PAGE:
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My 2015 Honda Odyssey was parked in a parking lot and rear-ended. It was in park, but it was pushed forward about 25 feet when hit.

After the collision, putting the vehicle in park works as it did before: the car doesn’t move. But I am concerned that some damage may have been done to the transmission in the collision. Is it likely that the transmission was damaged? I was wondering if perhaps there might be some protective mechanism that takes the vehicle out of park when something like this happens (although, when I got in the vehicle after the collision, the lever itself was still in the “park” position).

Unfortunately, I did not witness the accident, and I did not check to see if there were skid marks where the vehicle had moved. So I don’t know whether the vehicle slid forward or rolled. It collided with another vehicle in front of it, which I presume is what stopped it from moving.

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    Get the garage doing the repair / estimate to inspect transmission for the insurance claim.
    – Solar Mike
    Mar 22 '21 at 4:59
  • Welcome to Motor Vehicle Maintenance & Repair! There's no real protective mechanism. The parking spawl will hold the wheels in place. If it did move 25' as you suggested, that's a pretty good hit. Then to hit another parked car up front, I'd be surprised if the vehicle isn't totalled. It sounds as if nobody was in the vehicle, which is a very fortunate thing. As Mike stated, make sure the transmission and drivetrain are inspected as they took a pretty big hit as well. Mar 22 '21 at 9:25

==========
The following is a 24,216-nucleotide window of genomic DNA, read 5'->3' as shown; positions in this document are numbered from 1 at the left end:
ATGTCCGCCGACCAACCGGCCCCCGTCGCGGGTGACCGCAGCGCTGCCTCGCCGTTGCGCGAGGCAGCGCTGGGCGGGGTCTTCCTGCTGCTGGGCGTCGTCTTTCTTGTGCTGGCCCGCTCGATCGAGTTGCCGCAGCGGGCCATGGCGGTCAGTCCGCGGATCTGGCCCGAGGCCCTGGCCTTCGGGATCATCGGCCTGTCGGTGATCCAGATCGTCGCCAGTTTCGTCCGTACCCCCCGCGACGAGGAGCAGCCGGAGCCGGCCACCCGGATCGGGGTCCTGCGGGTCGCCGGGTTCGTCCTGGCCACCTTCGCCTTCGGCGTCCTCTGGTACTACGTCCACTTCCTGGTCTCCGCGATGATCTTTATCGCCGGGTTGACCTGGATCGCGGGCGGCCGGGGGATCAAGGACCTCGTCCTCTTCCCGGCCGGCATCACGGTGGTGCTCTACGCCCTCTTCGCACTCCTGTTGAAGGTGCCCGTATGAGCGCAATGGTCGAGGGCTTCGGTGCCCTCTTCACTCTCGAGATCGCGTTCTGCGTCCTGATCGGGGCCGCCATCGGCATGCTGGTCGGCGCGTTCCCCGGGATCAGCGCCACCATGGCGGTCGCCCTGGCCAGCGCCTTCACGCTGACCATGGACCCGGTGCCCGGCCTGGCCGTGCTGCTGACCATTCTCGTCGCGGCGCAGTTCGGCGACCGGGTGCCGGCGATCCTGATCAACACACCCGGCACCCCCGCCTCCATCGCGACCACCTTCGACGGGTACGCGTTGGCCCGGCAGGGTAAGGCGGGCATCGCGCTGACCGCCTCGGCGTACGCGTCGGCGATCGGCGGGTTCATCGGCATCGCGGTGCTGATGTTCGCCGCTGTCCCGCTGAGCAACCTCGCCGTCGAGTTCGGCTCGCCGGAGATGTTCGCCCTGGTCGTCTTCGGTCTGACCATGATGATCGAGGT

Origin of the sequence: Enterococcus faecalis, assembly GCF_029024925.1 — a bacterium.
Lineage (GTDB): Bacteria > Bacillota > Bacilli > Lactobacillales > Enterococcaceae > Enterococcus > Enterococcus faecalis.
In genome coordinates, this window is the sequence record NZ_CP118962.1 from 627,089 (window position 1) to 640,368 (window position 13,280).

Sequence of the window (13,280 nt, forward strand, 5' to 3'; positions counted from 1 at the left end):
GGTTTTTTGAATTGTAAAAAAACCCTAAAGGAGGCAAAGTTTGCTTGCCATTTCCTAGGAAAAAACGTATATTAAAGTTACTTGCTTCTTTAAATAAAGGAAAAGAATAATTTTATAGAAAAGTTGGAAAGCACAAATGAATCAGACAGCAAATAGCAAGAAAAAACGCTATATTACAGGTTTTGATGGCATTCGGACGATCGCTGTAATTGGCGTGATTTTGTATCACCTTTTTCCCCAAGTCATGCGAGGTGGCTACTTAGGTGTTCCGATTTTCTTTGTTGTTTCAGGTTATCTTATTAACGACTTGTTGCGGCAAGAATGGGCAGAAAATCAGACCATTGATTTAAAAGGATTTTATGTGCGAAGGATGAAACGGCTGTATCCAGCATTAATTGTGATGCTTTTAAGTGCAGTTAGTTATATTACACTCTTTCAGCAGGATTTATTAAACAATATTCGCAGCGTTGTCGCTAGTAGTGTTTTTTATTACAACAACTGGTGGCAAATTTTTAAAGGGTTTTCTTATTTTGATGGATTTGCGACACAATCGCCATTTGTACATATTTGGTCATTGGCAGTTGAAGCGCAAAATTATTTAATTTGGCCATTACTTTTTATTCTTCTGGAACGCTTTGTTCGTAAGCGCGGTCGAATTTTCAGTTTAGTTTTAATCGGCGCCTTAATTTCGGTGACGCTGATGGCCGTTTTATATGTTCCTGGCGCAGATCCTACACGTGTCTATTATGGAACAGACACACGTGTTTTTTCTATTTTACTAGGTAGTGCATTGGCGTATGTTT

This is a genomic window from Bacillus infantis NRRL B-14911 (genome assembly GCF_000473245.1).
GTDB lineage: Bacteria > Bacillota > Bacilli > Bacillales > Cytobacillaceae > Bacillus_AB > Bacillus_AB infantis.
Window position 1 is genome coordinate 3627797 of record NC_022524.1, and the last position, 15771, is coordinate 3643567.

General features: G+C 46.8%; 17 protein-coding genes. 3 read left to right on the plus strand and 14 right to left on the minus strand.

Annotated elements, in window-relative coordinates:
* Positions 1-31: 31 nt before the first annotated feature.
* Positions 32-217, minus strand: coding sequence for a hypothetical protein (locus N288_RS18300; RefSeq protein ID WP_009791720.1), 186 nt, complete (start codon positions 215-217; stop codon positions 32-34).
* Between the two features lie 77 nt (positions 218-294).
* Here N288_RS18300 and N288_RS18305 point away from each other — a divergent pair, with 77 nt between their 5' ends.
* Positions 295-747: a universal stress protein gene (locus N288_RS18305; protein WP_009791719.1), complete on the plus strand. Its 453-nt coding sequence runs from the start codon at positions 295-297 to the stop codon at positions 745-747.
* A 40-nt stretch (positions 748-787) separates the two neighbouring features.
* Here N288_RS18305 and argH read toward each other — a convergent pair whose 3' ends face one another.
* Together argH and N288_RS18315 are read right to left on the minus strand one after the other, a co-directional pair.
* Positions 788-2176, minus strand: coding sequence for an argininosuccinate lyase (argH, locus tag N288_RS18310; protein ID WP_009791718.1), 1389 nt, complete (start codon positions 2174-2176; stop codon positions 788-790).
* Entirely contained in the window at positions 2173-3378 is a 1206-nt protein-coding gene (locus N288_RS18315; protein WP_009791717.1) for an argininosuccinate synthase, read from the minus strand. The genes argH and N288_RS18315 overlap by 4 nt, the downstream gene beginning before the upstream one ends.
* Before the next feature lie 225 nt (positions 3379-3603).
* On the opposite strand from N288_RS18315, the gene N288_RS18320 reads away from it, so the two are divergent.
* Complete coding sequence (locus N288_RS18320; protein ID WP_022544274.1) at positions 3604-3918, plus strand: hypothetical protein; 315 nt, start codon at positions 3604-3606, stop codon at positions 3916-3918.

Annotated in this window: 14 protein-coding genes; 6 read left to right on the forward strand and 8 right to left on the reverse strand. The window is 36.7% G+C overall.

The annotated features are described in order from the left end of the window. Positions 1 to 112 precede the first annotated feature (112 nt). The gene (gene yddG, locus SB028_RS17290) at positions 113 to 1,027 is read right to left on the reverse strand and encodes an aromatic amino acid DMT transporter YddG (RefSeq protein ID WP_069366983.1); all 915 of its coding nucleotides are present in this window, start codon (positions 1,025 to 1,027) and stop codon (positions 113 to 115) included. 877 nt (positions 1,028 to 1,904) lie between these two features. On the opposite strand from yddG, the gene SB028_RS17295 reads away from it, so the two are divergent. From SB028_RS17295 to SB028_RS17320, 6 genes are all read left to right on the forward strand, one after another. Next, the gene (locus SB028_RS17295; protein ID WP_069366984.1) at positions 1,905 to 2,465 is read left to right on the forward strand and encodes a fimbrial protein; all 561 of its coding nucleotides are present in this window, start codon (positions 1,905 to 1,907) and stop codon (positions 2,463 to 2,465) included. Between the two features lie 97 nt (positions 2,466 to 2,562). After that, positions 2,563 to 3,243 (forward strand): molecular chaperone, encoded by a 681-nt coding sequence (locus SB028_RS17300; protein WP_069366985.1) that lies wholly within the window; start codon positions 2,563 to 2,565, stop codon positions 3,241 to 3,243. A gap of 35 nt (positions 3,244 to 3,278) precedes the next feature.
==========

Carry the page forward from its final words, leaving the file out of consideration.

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There are a series of videos on the 'net for vehicle towing operations. In many of the videos, the vehicle is locked, in park, and towed. One can see the differential working in that the wheel on the visible side is rotating in reverse, while ostensibly the opposite wheel is turning in the direction of travel. One such collection is gtoger, but there are many others.

The issue here, I believe, would be the parking pawl, as there is a difference between a gradual tow and an impact. If the impact was severe enough, one would expect the pawl to be snapped, and the vehicle would move while in park. Additionally, one could expect the pawl to be damaged to the point where it would no longer disengage.

It's promising for this situation to note that neither of these conditions appear to have happened. If it's possible to examine the surface on which the vehicle was moved, one may observe tire scrubbing for the reverse-spinning wheel, as well as on the tire. This would further reinforce the lack of damage.

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